Didylidium caninum is the most common tapeworm for dogs. The adult worm, which can be up to 8 inches long, lives in your dog's small intestine. The worm has a mouthpart with six rows of teeth that attach to the intestinal wall, a neck and lots of tail segments. Fortunately, Didylidium caninum is easily diagnosed if you know what to look for, and modern treatments are safe and effective.
Inside the dog, tapeworm segments, called proglottids, grow from each worm's neck. Each segment has its own reproductive system, with male and female organs that enable a single worm in your dog to reproduce. As new segments are produced, the older ones are pushed towards the tip of the worm's tail, where segments contain about 12 fertilized eggs. End segments fall off and are passed in the dog's feces. The fertilized eggs are released as the segments dry and break.
Fleas act as intermediate hosts for Dipylidium caninum. Flea larvae will eat some of the eggs, and the tapeworms and fleas develop together. When the fleas are adults, the tapeworms are mature, too, ready to infect a dog. Your pooch can accidentally swallow the infected fleas when he chews or licks himself. The young tapeworms release in the dog's small intestine when the fleas are digested. These immature worms attach to their new hosts, and the life cycle begins again. After your dog swallows infected fleas, it will be about three weeks before you're likely to notice segments in his stool.
In an adult dog, tapeworms are unlikely to cause major health problems. The nutrients passing through the dog's intestine can usually feed the pooch as well as a light infestation of tapeworms, which don't need a lot of nutrients. A dog typically has few symptoms; your pooch may not have any. You might notice him scooting -- dragging his bottom along the ground -- or excessively licking his bottom if the segments passed in his feces cause irritation. Occasionally, a tapeworm detaches from the dog's intestinal wall and the whole worm passes in his feces or is vomited up.
A heavy tapeworm infection can be serious for a puppy and interfere with his growth. The pup may become anemic, and the worms could create an intestinal blockage. Even in an adult dog, a lot of worms can cause vomiting, diarrhea and weight loss. Tapeworms are generally detected before they become a problem, because you'll likely notice them in his stool or crawling in the fur around his rear end. The segments look like white rice grains, about an eighth-inch long, and they turn a golden color when they dry out.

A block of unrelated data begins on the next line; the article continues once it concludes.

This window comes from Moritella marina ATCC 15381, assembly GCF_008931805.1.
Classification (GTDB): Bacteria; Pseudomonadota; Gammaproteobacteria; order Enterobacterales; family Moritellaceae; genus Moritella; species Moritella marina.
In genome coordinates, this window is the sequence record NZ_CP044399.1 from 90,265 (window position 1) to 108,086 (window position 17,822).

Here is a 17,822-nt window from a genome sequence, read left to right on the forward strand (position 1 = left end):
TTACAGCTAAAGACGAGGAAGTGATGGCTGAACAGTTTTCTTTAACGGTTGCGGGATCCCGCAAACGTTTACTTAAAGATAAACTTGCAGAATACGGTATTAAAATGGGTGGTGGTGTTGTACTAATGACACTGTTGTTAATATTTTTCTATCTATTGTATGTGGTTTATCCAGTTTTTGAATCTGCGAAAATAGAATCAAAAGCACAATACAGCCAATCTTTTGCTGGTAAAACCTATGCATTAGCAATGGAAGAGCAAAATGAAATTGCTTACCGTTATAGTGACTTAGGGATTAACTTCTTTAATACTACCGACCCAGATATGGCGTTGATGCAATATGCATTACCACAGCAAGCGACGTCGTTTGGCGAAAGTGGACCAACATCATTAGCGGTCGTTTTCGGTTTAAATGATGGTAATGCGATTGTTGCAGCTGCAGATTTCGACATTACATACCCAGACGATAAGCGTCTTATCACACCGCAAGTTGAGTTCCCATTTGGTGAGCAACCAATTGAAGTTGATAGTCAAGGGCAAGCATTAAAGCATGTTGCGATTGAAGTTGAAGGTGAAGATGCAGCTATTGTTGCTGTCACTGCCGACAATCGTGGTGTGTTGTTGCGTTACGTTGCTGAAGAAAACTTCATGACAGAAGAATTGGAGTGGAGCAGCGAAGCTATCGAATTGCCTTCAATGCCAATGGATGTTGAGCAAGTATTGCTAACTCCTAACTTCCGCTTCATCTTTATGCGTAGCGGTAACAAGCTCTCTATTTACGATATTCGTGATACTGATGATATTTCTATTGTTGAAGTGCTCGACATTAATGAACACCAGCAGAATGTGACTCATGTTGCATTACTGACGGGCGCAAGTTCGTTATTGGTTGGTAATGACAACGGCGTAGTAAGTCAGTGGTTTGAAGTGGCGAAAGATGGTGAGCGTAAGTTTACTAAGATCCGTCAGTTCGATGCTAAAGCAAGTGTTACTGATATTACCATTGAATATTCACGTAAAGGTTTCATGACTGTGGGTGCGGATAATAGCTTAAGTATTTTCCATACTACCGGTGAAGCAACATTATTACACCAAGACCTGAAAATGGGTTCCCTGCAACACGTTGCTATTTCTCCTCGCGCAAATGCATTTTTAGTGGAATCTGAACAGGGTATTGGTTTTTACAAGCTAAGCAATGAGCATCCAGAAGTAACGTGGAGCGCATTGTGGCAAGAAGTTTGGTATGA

A single treatment with a medication such as praziquantel, given in tablet form or by injection, will kill all the tapeworms in your dog's body. The worms dissolve in the dog's intestine and normally won't be seen in his stools. Your veterinarian may recommend a second dose of wormer three weeks after the first treatment, as any dog infected with Dipylidium caninum will also need to be treated for fleas. Getting fleas under control can take up to a month. All the dogs in your home, and cats, as they have the same fleas, will need treating.
You can't get tapeworms directly from your dog, but Dipylidium caninum can infect a person who accidentally ingests a flea. Children occasionally swallow infected fleas while playing with dogs. See your physician for a diagnosis and treatment if you think your child may have contracted tapeworms -- segments can be seen in bowel movements.
- VCA Animal Hospitals: Tapeworm Infection in Dogs
- VeterinaryPartner.com: Tapeworms: The Common Tapeworm: Dipylidium Caninum
- Animal Diversity Web: Dipylidium Caninum
- Cornell University College of Veterinary Medicine Baker Institute for Animal Health: An Overview of Canine Tapeworm Infections
- St. Francis Animal and Bird Hospital: Tapeworms
- VCA Animal Hospitals: Flea Control in Dogs
- Center for Disease Control and Prevention: Parasities - Dipylidium Infection (Also Known as Dog and Cat Fleas Tapeworm): Dipylidium FAOs
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